With the dust settling after the SPAR 2012 Conference, and with so many new announcements from hardware and software vendors still fresh in many peoples minds, I wanted to ponder a couple of recent and out of the industry blog posts that took exception to vendors asking prospects what keeps them awake at night.
The argument made by these business management blog posters took a couple of different approaches to make largely the same point. In short: dont ask your customer what hurts; show them how to be better. Bear with me for a bit while I set this up.
In the first blog post Bob Apollo suggested that he finds it offensive when a solution provider appears to not know, or pretends to not know, what keeps a prospect awake at night. He claims that this approach is disingenuous and in his mind disqualifies the sales person for his lack of industry knowledge. He concluded by saying Challenge your prospects to think differently cause your prospect to wonder how they are going to realise the potential of their business without your help. Ergo: show your customer how to be better with you or your solutions on-board.
The second blog post adopts a less charitable approach with David Tovey stating that a buyers trust in marketing and sales messages is at an all-time low because sales techniques no longer persuade savvy customers. His premise was that searching for a clients pain as a means to selling is manipulation. He closed by stating that salesmen should forget about finding the pain and instead take a genuine interest in the clients world if they want to gain competitive advantage.
While both blogs quickly damn the pain approach to product positioning which I dont totally agree with if it drives product development, the conclusions they draw do include some good solid advice. My key takeaway from both viewpoints is that pouncing on what you think is a key issue too soon in the customer relationship-building process, may mean that you fail to miss key points and as a result lose out to your competition without ever realising why.
So what has all this got to do with SPAR 2012? Well for one I assume many a show-floor conversation included the what keeps you awake? question and for another I think many if not all of the jaw-dropping innovations showcased at SPAR 2012 will have been conceived to solve real problems.
Take for exampple the new MDL mobile solution which provides a plug-n-go solution for transforming the lightweight and compact FARO Focus 3D laser scanner into a full-featured mobile scanner. At first I thought it was an odd move, mobile scanning is about long distances and everyone knows that the FARO Focus was developed for users with a shorter-range need. But then I was reminded that this innovation extends the value of the Focus 3D by enabling teams to scan and collect close range pavement detail in urban areas at normal driving speeds. That makes sense.
While I doubt anyone has been kept awake at night wondering how they might get more value from their FARO scanner it is already a relative bargain in the market, I do see how this innovation from MDL will enable Focus 3D owners to expand their service offerings and enter new markets. Steve ball, Founder and President of MDL made clear his view, Mobile mapping and terrestrial mapping will merge as a technology. He said, There is no reason for these technologies to be operated by separate companies.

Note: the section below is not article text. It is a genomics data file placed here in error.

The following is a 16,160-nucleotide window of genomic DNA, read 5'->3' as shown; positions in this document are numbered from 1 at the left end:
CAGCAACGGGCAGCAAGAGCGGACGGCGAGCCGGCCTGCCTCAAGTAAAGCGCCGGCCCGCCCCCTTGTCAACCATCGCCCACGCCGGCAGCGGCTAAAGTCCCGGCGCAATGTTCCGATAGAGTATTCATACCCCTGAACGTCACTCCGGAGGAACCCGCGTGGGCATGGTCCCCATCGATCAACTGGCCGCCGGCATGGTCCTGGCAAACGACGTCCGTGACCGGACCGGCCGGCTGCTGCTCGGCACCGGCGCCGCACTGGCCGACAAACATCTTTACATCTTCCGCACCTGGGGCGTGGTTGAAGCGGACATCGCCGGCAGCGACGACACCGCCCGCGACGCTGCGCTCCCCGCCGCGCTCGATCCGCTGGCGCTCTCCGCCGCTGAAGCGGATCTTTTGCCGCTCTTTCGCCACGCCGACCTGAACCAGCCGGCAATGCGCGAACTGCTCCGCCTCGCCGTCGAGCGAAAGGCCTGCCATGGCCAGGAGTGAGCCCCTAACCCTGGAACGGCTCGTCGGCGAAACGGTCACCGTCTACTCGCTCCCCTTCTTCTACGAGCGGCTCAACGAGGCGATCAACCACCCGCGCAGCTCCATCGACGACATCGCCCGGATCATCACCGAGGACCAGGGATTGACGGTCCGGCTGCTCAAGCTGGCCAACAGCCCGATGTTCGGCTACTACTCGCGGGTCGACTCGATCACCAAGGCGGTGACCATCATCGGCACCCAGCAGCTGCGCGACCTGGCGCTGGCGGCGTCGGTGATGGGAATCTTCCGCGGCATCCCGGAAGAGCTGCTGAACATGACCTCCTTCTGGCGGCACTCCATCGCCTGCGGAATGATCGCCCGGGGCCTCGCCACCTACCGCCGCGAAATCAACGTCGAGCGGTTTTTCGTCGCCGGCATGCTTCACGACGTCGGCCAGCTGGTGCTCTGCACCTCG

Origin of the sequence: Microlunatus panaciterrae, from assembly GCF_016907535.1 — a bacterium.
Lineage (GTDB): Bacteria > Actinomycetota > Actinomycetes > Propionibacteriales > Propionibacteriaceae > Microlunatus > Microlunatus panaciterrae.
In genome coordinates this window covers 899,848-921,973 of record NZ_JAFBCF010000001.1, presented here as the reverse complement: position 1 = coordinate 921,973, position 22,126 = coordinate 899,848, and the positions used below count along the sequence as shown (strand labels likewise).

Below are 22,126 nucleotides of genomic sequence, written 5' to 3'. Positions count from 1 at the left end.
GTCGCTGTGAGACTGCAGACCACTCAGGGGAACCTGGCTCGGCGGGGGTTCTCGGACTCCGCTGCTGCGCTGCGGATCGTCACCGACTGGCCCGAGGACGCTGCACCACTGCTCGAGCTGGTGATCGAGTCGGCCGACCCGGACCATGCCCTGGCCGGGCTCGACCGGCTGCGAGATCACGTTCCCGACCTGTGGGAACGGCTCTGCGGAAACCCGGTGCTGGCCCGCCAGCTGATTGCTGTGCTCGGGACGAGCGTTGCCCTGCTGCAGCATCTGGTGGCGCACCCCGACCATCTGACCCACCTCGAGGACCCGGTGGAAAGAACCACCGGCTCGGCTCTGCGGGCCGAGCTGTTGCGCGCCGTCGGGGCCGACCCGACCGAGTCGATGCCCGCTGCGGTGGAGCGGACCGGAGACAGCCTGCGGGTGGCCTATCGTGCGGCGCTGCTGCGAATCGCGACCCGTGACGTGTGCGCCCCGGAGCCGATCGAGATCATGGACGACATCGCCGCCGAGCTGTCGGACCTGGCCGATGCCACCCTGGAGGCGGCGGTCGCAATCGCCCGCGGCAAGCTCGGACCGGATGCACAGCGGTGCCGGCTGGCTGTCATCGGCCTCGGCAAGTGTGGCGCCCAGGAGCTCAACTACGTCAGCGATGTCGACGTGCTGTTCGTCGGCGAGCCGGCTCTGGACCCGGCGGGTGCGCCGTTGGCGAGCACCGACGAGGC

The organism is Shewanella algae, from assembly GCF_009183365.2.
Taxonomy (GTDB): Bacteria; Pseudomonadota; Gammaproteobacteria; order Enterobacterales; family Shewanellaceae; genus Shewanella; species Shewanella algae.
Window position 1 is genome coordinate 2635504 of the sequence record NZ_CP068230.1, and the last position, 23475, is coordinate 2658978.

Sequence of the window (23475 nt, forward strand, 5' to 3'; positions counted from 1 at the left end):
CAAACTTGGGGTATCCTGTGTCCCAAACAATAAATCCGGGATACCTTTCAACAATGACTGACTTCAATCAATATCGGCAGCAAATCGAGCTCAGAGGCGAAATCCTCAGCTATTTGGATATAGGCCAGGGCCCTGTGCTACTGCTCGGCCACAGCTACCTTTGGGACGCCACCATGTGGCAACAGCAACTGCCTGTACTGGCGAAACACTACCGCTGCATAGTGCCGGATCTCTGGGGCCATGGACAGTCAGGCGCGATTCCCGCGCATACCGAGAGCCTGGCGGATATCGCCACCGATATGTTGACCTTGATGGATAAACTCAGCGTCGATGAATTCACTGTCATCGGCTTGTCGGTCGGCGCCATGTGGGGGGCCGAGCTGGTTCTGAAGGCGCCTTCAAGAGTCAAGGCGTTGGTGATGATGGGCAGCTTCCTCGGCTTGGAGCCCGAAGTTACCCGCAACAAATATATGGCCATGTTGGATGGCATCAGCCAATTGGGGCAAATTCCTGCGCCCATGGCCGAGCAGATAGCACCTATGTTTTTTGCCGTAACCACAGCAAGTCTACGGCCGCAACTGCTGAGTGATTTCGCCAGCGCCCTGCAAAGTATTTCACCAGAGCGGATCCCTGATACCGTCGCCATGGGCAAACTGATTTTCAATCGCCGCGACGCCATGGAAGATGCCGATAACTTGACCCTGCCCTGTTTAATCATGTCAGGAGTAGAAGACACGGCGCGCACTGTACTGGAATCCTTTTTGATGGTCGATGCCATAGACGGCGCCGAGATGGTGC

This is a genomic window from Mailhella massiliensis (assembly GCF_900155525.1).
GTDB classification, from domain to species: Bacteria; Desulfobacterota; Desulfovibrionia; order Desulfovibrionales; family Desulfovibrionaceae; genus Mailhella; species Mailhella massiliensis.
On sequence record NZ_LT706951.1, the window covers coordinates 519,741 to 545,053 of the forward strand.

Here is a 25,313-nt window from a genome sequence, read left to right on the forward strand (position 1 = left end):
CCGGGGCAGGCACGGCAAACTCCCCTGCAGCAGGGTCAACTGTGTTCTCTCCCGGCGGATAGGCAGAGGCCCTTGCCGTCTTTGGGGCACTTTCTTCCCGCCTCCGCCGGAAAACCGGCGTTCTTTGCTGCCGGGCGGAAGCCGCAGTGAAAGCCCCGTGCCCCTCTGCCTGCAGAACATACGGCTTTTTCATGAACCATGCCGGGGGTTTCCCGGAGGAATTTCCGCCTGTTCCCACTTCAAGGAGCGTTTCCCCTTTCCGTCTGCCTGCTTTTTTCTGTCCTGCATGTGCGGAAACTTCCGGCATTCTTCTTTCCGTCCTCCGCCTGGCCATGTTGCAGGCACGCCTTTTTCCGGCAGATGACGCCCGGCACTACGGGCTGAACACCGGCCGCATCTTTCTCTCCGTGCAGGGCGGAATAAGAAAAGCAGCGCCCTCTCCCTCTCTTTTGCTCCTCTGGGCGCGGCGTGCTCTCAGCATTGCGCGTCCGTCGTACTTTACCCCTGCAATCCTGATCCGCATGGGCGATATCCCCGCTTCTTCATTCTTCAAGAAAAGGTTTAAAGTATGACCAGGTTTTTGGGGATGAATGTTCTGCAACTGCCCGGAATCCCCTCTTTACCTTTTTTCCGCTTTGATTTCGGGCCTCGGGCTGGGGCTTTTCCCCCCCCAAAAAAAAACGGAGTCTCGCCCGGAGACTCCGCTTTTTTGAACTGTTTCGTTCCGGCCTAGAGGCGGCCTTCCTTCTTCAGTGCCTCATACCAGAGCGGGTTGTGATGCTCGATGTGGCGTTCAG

Balls assertion that mobile scanning services are typically charged out at $1,000 per hour means that the $115,000 price tag for this new MDL offering is well within reach for all firms wanting to offer mobile mapping services. He continued, It is a phase scanner so its range is short [compared to other mobile mappers] and its use can only be in fair weather, but [with this innovation] we have brought a new price point to mobile mapping.
I doubt that MDL went around asking its customers what worries them or keeps them from sleeping at night; instead I think they are presenting existing customers and new prospects with new business opportunities for growth. They are showing them new ways to be better. With their new Dynapod + FARO Focus 3D combo, MDL is challenging its customers to think differently about their existing technology and about new revenue streams.
In this way MDL is abiding by my golden rules: Do your homework. Know how and where your offering creates value for your prospects. Segment and engage your target market. Get to know them well. Take your time. Demonstrate where new value will be created. And show them how they will benefit in real terms.
Of course it involves eliminating pain, but lead with the advantages you offer. You should only be referencing the pain to prove that you understand their challenges and needs. As a result you shouldnt need to ask *if* they qualify when you already *know* they do from doing everything else right.
I wonder how many other vendors will now look to create their own mobile technology pods that contain all the GPS and IMU wizardry required to transform an ordinary terrestrial scanner into a dual-purpose mobile scanner? Time will tell so long as you dont ask what keeps them awake at night.